treatment of all parties to the conflict. The use of value-laden
      terms, such as "pogrom" in relation to Serbs only, as well as
      accusations of ethnic cleansing and genocide against Albanians and
      Croats to the exclusion of Serbs, is deeply problematic and
      diminishes the persuasiveness of Trbovich's analysis, especially in
      the face of overwhelming evidence to the contrary (pp. 355, 406).

      Trbovich's analysis of the events leading up to and during the NATO
      bombing of Belgrade represents more careful and balanced analysis of
      the role of international bodies in intervention. Although the author
      mainly identifies discrimination of Serbs at the hands of Albanians
      in Kosovo (even though the reverse is well documented), Trbovich
      makes a compelling case against the controversial series of decisions
      that led to NATO's air campaign against FRY in 1999. The rush to
      respond resulted not only in devastating consequences for those
      caught on the ground, but also serious repercussions for the process
      by which claims for self-determination are assessed and acted on by
      the international community. Trbovich makes a strong case for her
      assertion that NATO's actions in FRY have compromised the principles
      on which international laws and precedents concerning state
      sovereignty are built. For example, Trbovich invokes the rules of
      _ius ad bellum_ (law governing the right to go to war) and_ ius in
      bello_ (conduct of war once it has begun) embedded in the UN Charter,
      to underscore her contention that NATO actions were a direct
      violation of the UN Security Council process to which it was
      accountable and that diplomatic initiatives to resolve the conflict
      peacefully were not exhausted. The justification that followed the
      NATO campaign--humanitarian intervention--is thus flawed on both
      moral and legal grounds. Trbovich's argument is ever more urgent
      given the troubling spate of interventions by the West since 2001 in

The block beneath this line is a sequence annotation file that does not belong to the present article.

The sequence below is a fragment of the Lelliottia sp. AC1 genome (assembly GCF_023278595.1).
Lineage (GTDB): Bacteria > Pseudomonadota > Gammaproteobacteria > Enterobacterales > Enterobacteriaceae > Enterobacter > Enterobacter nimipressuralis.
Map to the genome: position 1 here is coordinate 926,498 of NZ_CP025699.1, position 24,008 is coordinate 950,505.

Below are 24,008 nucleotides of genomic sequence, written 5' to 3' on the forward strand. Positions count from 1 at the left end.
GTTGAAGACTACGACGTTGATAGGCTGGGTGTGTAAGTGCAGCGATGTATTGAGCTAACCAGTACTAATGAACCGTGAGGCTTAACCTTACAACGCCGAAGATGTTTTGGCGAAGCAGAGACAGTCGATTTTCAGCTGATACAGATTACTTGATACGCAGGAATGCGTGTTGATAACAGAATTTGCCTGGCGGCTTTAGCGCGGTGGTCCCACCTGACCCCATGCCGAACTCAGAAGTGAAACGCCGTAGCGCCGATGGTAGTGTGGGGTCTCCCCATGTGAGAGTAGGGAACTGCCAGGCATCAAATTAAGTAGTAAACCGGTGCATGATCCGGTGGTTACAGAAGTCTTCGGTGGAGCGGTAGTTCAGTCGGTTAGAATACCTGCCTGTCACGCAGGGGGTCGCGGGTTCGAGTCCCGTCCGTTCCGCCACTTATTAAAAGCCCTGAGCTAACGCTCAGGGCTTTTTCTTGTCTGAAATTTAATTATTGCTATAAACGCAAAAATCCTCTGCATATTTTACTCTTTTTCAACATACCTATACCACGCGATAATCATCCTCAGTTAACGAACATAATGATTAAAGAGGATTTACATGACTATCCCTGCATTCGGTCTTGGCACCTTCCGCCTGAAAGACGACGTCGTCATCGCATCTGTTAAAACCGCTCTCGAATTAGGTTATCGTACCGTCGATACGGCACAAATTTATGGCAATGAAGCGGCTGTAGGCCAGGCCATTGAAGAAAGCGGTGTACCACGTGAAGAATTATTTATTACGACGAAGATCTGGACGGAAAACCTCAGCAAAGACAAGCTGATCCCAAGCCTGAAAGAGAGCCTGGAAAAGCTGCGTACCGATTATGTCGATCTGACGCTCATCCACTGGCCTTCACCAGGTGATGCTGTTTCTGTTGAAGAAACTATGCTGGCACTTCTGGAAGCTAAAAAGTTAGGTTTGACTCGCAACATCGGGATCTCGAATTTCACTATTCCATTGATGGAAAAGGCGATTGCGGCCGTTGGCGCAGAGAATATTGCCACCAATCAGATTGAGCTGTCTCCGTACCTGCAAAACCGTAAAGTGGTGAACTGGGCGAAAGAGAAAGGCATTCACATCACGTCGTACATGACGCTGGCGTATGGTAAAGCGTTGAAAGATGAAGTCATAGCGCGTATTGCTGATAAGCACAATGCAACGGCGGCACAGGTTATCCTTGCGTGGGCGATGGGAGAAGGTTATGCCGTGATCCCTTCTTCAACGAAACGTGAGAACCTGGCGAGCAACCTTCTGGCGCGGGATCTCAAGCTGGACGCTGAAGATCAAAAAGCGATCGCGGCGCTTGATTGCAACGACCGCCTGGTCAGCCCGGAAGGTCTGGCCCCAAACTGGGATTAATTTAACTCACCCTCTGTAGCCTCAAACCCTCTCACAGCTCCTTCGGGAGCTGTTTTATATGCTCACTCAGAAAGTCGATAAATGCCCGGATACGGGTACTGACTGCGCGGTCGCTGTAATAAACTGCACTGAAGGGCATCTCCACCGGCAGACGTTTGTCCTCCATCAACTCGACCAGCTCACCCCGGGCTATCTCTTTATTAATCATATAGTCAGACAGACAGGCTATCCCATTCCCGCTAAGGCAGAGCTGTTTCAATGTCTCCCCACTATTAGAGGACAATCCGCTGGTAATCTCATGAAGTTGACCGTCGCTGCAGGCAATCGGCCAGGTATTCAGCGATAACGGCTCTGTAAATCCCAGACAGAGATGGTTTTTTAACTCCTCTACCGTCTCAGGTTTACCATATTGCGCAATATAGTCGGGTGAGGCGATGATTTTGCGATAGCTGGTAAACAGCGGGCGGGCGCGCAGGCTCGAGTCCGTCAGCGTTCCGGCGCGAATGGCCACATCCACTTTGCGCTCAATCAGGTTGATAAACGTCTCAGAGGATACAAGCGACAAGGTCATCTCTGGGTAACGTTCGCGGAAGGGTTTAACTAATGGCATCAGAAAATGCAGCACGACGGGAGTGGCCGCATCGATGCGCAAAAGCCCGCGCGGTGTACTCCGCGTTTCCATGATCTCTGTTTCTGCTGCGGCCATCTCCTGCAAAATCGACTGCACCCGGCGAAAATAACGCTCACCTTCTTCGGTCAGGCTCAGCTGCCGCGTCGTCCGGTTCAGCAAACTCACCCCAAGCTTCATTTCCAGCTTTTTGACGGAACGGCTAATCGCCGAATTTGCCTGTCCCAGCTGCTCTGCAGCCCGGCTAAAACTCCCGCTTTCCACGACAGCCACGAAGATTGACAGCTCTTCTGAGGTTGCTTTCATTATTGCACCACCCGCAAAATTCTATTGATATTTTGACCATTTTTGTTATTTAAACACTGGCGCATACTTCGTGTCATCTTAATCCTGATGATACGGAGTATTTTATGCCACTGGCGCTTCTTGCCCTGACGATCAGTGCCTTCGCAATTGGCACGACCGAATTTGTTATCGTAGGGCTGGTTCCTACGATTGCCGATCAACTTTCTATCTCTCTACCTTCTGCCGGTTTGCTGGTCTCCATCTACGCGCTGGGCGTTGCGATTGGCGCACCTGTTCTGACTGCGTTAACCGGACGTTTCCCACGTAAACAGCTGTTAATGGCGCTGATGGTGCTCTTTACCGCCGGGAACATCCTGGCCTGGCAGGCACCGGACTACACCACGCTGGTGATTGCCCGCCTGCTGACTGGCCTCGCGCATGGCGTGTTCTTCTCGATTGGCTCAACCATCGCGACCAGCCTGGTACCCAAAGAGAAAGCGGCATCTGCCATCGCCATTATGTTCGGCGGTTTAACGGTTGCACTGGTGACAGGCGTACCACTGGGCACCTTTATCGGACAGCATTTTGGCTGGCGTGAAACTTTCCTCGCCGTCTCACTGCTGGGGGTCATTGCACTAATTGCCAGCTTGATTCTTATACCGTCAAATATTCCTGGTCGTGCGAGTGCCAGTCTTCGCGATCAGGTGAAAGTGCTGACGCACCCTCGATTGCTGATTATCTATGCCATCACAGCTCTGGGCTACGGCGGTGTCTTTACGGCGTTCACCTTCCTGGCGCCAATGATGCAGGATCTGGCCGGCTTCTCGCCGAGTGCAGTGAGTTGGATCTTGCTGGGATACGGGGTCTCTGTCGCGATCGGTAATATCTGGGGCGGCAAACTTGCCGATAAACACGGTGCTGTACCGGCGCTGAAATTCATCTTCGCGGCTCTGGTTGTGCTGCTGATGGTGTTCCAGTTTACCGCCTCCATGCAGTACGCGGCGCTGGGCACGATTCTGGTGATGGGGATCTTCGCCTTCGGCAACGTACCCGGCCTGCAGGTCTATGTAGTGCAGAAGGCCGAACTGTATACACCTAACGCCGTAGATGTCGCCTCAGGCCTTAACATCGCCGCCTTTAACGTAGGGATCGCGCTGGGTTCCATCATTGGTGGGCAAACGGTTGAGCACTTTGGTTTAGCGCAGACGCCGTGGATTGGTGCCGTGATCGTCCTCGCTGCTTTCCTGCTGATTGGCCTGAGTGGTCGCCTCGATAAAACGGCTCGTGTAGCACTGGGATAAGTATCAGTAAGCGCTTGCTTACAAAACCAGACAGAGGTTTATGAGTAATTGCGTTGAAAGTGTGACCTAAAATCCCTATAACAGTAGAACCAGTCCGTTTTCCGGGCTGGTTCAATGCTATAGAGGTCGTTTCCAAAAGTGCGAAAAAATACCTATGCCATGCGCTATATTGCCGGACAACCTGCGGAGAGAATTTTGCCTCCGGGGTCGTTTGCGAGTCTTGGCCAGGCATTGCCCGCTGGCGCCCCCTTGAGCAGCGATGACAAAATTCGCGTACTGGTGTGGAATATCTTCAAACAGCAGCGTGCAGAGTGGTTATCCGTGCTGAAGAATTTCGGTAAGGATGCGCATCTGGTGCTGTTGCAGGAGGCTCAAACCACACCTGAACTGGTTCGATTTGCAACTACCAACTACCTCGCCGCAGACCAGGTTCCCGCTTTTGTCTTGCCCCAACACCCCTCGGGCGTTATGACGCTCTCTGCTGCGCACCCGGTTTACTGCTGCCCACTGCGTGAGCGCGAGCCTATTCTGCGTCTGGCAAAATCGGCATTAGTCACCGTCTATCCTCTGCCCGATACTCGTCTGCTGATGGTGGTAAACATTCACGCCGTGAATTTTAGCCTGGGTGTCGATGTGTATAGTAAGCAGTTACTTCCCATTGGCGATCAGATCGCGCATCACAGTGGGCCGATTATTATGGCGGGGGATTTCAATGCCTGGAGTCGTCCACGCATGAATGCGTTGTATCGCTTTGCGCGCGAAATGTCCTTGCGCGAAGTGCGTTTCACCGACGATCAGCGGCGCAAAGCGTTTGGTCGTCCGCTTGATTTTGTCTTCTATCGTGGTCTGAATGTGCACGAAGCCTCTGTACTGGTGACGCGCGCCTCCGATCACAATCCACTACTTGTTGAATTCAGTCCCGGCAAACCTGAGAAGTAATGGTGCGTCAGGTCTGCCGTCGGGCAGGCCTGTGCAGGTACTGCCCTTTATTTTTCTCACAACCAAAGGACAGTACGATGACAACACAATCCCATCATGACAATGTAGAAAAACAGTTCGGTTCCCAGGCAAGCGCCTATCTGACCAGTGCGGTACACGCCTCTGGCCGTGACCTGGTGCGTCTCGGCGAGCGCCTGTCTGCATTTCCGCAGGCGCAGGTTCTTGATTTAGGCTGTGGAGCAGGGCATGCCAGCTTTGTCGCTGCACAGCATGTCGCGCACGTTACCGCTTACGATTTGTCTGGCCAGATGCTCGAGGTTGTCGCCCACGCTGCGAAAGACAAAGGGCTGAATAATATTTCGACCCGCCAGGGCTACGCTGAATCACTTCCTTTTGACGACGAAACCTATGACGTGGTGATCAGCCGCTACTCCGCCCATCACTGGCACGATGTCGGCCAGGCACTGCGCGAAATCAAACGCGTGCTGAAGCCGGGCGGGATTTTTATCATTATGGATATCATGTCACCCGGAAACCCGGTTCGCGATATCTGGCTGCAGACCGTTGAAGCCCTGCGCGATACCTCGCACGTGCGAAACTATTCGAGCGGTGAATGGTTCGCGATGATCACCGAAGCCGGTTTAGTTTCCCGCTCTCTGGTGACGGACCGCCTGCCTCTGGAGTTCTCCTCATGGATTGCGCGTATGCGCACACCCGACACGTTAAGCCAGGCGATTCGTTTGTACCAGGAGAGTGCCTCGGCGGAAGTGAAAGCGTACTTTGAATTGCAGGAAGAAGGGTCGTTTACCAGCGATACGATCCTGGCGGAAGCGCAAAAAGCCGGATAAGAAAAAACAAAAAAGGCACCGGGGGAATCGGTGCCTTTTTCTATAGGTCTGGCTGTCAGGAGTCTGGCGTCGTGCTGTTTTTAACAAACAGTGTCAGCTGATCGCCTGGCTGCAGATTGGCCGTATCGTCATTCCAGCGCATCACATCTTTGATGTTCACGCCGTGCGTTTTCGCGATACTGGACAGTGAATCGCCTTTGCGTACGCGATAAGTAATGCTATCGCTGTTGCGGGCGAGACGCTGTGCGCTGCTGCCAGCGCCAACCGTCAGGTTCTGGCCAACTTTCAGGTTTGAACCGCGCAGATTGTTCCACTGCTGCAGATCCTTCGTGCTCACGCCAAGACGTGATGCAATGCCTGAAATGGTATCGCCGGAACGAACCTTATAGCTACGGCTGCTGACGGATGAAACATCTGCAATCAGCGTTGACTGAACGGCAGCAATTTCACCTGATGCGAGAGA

Iraq and Afghanistan and the looming threat of more to come. Her
      analysis confirms the critiques of many legal scholars who argue that
      debates concerning intervention in Kosovo or Bosnia and Herzegovina
      are increasingly difficult to evaluate, given that they often appeal
      to realist, relativist, and/or moral principles. Exceptions to
      prescriptive legal statutes and conventions, not to mention
      _realpolitik_, are becoming the norm in international affairs.

      The final two chapters of the book thus provide some useful lessons
      for thinking about conditions under which international intervention
      is necessary and/or legitimate. Although in hindsight it is perhaps
      easy to say that the political fates of both Kosovo and Bosnia and
      Herzegovina remain precarious, Trbovich argues convincingly for the
      need for greater commitment to early diplomacy in reaching negotiated
      solutions and cautions against the increasingly problematic trend
      toward the enforcement of democratic governance and the compromising
      of territorial sovereignty. This, according to the author, ultimately
      represents an abrogation of our collective duty to respect the
      integrity of state constitutions, sovereignty, and international law.
      While readers may find some observations, analogies, and/or
      conclusions drawn by the author objectionable, her contribution to
      the debates over the uses and abuses of international treaties, and
      laws around intervention in the context of human and minority rights,
      is a welcome and necessary one.


      [1]. The transliteration of Serbian names to phonetic English will be
      confusing to those who, particularly in the past fifteen to twenty
      years, have grown accustomed to reading script (sometimes with
      diacritics) in the Roman alphabet. Thus, a commonly cited name such
      as Milošević appears as Miloshevich.

      Citation: Daphne Winland. Review of Trbovich, Ana S., _A Legal
      Geography of Yugoslavia's Disintegration_. H-Soyuz, H-Net Reviews.
      July, 2009.
      URL: http://www.h-net.org/reviews/showrev.php?id=22791

      This work is licensed under a Creative Commons
      Attribution-Noncommercial-No Derivative Works 3.0 United States